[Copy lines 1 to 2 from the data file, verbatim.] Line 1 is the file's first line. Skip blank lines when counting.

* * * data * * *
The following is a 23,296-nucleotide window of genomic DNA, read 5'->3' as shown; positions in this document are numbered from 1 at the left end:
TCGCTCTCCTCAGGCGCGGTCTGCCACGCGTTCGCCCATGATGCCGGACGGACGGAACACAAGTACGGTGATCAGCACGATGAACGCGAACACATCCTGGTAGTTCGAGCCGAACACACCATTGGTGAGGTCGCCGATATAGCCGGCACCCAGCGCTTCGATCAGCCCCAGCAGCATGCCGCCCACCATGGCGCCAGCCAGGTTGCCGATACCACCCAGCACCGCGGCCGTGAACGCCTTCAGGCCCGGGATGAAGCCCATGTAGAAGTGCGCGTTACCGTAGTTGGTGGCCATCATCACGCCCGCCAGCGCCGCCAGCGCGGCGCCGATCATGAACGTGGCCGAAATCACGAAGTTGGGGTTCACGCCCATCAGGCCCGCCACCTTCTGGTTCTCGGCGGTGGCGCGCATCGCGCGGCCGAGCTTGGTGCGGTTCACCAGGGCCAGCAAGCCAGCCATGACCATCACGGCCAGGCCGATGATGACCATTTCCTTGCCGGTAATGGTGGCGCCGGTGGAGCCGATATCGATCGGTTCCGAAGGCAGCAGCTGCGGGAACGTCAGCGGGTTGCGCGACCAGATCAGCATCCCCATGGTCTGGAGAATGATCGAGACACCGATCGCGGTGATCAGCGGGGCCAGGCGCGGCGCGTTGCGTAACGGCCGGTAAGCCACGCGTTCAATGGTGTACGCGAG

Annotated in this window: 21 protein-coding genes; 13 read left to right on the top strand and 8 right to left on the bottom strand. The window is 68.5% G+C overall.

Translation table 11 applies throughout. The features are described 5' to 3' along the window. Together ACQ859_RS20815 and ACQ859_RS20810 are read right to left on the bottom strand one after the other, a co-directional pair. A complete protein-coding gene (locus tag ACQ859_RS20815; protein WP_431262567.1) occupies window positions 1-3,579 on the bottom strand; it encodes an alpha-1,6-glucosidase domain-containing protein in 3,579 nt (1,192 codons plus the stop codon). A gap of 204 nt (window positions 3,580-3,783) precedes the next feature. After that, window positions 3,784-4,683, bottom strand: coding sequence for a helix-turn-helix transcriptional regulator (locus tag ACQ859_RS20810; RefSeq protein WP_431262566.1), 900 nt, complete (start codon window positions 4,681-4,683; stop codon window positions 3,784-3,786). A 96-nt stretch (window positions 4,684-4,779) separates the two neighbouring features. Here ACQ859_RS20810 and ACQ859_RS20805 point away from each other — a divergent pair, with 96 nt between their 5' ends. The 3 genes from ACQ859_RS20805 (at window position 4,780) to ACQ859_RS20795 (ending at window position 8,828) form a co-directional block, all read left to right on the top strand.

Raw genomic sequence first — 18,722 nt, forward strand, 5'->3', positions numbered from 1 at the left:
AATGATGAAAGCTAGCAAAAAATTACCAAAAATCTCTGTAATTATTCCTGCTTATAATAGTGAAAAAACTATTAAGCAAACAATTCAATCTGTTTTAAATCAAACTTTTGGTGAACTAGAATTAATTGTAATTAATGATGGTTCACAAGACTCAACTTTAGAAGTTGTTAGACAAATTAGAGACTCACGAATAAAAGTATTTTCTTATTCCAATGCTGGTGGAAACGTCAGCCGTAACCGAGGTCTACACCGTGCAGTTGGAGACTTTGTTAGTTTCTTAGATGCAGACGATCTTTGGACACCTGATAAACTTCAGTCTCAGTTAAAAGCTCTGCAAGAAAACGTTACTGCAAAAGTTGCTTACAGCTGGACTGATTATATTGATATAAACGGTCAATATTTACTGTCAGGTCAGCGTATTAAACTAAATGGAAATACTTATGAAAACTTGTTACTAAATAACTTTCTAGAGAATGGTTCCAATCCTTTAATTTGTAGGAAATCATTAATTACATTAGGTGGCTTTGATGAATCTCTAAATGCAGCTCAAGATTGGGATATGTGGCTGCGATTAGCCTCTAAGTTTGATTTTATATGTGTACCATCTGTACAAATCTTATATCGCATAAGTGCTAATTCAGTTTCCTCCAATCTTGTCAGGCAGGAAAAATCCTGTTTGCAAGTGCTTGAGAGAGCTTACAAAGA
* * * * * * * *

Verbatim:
The following is a 23,296-nucleotide window of genomic DNA, read 5'->3' as shown; positions in this document are numbered from 1 at the left end:
TCGCTCTCCTCAGGCGCGGTCTGCCACGCGTTCGCCCATGATGCCGGACGGACGGAACACAAGTACGGTGATCAGCACGATGAACGCGAACACATCCTGGTAGTTCGAGCCGAACACACCATTGGTGAGGTCGCCGATATAGCCGGCACCCAGCGCTTCGATCAGCCCCAGCAGCATGCCGCCCACCATGGCGCCAGCCAGGTTGCCGATACCACCCAGCACCGCGGCCGTGAACGCCTTCAGGCCCGGGATGAAGCCCATGTAGAAGTGCGCGTTACCGTAGTTGGTGGCCATCATCACGCCCGCCAGCGCCGCCAGCGCGGCGCCGATCATGAACGTGGCCGAAATCACGAAGTTGGGGTTCACGCCCATCAGGCCCGCCACCTTCTGGTTCTCGGCGGTGGCGCGCATCGCGCGGCCGAGCTTGGTGCGGTTCACCAGGGCCAGCAAGCCAGCCATGACCATCACGGCCAGGCCGATGATGACCATTTCCTTGCCGGTAATGGTGGCGCCGGTGGAGCCGATATCGATCGGTTCCGAAGGCAGCAGCTGCGGGAACGTCAGCGGGTTGCGCGACCAGATCAGCATCCCCATGGTCTGGAGAATGATCGAGACACCGATCGCGGTGATCAGCGGGGCCAGGCGCGGCGCGTTGCGTAACGGCCGGTAAGCCACGCGTTCAATGGTGTACGCGAG